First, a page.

Sky Gazing Trips: the Northern Lights in Swedish Lapland
“The Northern Lights were so much more than I expected,” says Jennifer Farrell, from North Ridgeville, Ohio, who saw the lights for the first time about two years ago. Farrell traveled to Swedish Lapland—a province in the far northwest of the country that’s known for its indigenous Sami culture and snowy sweeps of forests, mountains, and plateaus—with tour operator Discover the World. From December to March, the company offers a four-day Northern Lights trip that begins in Lapland’s Abisko National Park. Here, the lights, also called the aurora borealis, are especially likely to appear due to the park’s clean air and lack of clouds. The lights may illuminate the sky in arcs, patches, or rippling sheets of green, red, violet, white, or blue, and some observers say they can even hear them swish and crackle.
On the first evening of the trip, travelers dine on venison and arctic char at the Abisko Mountain Lodge, then bundle up in snowsuits for a bracing chairlift ride to the Aurora Sky Station. “The lights started out as a greenish fog as we walked up to the chairlift, and I was worried I’d be disappointed,” Farrell says. “Then, as we ascended into the cold, cold air and wind, the lights shifted. They were spectacular.”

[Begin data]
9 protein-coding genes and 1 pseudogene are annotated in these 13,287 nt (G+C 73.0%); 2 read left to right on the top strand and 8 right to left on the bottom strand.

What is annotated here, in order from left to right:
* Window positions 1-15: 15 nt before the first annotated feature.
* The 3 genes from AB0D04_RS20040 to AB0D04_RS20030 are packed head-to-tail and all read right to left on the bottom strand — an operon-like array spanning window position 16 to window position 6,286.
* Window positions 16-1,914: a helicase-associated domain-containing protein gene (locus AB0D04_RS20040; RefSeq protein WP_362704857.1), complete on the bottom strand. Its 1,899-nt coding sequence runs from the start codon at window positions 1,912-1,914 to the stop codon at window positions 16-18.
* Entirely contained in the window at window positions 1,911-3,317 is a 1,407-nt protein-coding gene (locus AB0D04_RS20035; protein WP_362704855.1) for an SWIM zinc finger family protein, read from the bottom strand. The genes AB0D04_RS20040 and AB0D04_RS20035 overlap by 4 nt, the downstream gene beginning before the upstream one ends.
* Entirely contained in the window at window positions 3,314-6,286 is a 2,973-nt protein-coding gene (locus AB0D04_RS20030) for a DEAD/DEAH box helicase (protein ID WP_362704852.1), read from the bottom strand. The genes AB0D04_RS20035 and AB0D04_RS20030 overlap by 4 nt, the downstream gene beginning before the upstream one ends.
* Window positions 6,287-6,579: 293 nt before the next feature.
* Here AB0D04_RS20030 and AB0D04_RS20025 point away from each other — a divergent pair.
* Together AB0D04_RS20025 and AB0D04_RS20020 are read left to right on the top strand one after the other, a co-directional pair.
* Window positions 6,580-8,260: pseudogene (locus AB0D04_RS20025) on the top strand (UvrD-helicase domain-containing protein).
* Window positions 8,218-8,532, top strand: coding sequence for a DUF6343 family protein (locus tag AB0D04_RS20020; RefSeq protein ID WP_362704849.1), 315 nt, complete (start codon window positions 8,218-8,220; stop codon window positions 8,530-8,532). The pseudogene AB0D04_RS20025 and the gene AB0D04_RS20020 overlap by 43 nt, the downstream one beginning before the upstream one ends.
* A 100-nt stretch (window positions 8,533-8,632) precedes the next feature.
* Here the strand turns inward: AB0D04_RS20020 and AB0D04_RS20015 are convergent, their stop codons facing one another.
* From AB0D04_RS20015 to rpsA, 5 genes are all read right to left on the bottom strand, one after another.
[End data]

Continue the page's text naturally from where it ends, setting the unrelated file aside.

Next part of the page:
At the station, visitors can take in the view from an observation tower and explore a science exhibit on the aurora, which is created when solar wind particles collide with Earth’s upper atmosphere. “I stayed outside as long as I could, slipped into the station to get warm, then went back out to admire the lights,” Farrell says. “It was surprising how they slowly changed, and how downright huge they were. They were definitely worth the trip.”
After leaving Abisko, travelers spend two nights at the Icehotel (pictured). Rebuilt every winter from giant blocks of ice, the hotel has beds made of snow covered with reindeer pelts. Ice sculptures serve as decorations. (Warmer accommodations are also available.) The hotel runs nightly trips by snowmobile, bus, and horseback to the best aurora-viewing spots. If guests are lucky, the lights might simply appear above their room in a ghostly green swirl.
Discover the World: 44/(0) 1737-214-250. From $1,867 for a four-day trip, including lodging, some meals, and roundtrip flights from London. Photo by Ragnar Th. Sigurdsson/Arctic Images/Alamy. This story appeared in the January/February 2011 issue.